When Mika Brzezinski decided to write a memoir last year, she consulted her husband, her children, her friends, and her colleagues at MSNBC’s Morning Joe for advice. What she didn’t do—until the absolute last moment—was tell her parents, Emilie Benes, a sculptor, and Zbigniew Brzezinski, President Carter’s former national security adviser and a person who might reasonably want a heads-up before any family secrets tumble into public view.
“I didn’t tell my family about this because then I would have had four more editors,” she says (the four includes her two brothers, both accomplished intellectuals). “The first they heard of it was this summer, when we had the galleys.”
“Don’t let the most important choice you might make in life—and that’s a partner and the possibility of having children—pass you by because you’re busy trying to climb the ladder. Because those people will drop you like a rock.”
In truth, the family didn’t so much “hear” about the project as “discover” it. Mika sent her children off to visit their grandparents with a copy of her book, All Things at Once, an unflinching look at her life as a working mother and the daughter of Washington royalty, tucked into their luggage.
• Mark McKinnon: Scarborough for President Initially, when her mother came across the galley, she was not pleased, Mika says. She tore through the book, crossing out large portions and writing furious comments in the margins: “LIES!” “Not true!”
“There was much drama in the Brzezinski household about where the truth really lies,” Mika says. “There were large family conversations: ‘Was the deer in the bathtub?’ ‘On the counter?’ ‘No, the deer was on the floor.’ Finally she wrote me a note saying, ‘I guess it’s OK. And I’m touched that you dedicated it to me.’”
The deer in question is one Mika’s mother found dead, but still warm, on the side of the road one morning when the family was living in Virginia and Zbigniew was working in the White House. Being resourceful—and defiantly nonconformist—Mika’s mother began butchering the dead deer where it lay, eventually hauling half the carcass home to serve that evening at a dinner party attended by a number of prominent guests, including a relative of Winston Churchill’s. Another time, a friend of young Mika’s discovered a different half-butchered animal in the bathtub. (Or was it on the floor?)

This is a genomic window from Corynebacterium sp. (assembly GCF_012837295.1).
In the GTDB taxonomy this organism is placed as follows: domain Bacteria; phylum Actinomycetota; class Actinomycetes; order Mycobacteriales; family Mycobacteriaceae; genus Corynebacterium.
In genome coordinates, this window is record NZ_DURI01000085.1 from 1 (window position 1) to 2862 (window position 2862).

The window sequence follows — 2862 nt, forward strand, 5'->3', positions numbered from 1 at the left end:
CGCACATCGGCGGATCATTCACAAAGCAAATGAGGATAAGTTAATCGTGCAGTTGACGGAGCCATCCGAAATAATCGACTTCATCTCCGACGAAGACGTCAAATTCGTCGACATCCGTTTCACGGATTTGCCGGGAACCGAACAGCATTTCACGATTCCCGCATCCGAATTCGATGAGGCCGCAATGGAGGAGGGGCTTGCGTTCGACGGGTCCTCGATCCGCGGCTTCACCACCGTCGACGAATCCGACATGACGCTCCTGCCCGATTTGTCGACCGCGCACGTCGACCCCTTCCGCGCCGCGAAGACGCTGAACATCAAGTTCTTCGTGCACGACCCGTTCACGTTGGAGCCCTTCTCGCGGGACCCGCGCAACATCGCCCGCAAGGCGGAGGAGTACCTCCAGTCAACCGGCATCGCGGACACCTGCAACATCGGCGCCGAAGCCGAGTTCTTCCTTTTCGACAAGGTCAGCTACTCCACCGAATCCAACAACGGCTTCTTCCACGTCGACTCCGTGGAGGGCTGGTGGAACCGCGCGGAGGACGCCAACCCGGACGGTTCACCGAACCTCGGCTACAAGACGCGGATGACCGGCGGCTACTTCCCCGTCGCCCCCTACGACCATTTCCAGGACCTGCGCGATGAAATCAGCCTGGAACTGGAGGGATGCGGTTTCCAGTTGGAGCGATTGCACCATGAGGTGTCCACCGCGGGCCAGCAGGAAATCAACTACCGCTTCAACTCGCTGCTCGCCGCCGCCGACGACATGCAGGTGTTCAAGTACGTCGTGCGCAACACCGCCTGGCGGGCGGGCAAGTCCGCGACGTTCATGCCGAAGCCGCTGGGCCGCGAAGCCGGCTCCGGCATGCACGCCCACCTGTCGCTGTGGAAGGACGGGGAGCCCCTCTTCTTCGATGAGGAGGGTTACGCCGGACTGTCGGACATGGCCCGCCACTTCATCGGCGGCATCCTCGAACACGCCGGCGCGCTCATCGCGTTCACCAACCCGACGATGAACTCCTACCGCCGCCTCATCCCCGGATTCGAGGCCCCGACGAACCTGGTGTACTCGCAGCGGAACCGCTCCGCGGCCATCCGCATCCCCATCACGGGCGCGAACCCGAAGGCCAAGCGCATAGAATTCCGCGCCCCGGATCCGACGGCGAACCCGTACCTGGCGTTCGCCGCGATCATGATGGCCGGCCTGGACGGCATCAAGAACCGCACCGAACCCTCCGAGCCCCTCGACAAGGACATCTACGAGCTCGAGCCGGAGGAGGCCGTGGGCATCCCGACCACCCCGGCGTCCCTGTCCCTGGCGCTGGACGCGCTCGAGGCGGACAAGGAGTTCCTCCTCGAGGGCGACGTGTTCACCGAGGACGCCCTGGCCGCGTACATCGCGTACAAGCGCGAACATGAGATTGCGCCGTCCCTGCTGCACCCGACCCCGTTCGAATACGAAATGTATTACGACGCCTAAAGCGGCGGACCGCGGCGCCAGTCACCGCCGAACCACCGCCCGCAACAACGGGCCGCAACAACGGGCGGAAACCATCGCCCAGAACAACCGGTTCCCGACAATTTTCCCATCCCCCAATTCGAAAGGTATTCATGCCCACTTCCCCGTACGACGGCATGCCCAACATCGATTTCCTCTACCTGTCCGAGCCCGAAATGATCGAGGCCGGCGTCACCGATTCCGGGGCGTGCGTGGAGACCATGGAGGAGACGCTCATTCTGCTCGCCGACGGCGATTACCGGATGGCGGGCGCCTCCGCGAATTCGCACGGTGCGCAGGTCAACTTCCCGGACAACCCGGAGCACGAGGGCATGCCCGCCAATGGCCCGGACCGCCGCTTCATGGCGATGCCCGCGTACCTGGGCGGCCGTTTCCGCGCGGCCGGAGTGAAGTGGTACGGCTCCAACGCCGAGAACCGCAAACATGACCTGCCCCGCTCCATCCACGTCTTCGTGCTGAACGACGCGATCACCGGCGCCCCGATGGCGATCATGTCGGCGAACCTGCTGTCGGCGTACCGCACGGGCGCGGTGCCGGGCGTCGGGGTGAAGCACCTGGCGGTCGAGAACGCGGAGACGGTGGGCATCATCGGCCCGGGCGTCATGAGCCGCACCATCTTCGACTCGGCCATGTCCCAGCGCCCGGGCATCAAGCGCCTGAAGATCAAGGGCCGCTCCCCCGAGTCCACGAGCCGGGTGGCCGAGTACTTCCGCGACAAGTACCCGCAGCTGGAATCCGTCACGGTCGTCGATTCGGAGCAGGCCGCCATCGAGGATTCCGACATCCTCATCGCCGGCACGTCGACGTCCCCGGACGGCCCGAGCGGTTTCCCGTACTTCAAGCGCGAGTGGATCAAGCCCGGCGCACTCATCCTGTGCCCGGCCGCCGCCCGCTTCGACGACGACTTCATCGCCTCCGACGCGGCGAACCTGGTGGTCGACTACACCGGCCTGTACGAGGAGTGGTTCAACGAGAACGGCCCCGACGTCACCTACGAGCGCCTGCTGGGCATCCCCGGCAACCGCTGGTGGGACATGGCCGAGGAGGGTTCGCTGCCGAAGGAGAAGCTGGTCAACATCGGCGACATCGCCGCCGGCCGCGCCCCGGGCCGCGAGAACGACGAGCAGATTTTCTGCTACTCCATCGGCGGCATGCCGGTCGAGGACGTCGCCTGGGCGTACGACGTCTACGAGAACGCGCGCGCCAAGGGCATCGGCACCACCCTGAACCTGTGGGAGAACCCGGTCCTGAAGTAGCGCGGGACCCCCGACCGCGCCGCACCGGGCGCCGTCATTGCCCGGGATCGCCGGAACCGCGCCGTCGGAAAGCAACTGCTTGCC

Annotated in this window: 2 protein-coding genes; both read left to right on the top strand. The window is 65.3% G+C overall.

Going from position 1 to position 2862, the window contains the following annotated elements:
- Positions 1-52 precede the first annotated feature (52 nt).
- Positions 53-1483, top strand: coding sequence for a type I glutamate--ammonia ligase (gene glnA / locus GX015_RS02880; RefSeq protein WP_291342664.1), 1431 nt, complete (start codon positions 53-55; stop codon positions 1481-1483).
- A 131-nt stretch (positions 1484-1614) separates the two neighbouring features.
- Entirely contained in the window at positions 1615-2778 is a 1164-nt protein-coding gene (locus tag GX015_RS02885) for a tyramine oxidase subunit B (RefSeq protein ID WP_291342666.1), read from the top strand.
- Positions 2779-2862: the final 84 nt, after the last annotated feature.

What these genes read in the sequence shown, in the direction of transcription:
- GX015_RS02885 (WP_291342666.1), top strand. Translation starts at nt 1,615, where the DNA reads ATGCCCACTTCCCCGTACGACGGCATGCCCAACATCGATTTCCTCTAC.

Brzezinski recounts that story and others—including the time she spilled caviar on Deng Xiaoping’s lap then compounded the error by trying to brush it off with her hands—in the book, depicting an idyllic, if eccentric, childhood.
It is when she reaches adulthood, simultaneously building a career and family of her own, that things get complicated.
At the center of All Things at Once is an argument about the fraught nature of modern womanhood. In broad strokes, she suggests that contemporary ideas of what it means to be a successful career gal—job first, family after—are leading a lot of young women astray. Brzezinski contends that if a woman wants a family, as Brzezinski did, she should start as early as she can, preferably in her 20s.
“One of my prevailing messages for girls who want to be in any really highly competitive business is, if you intend to have a family, then don’t forget to have kids,” she says. “Don’t let the most important choice you might make in life—and that’s a partner and the possibility of having children—pass you by because you’re busy trying to climb the ladder. Because those people will drop you like a rock.”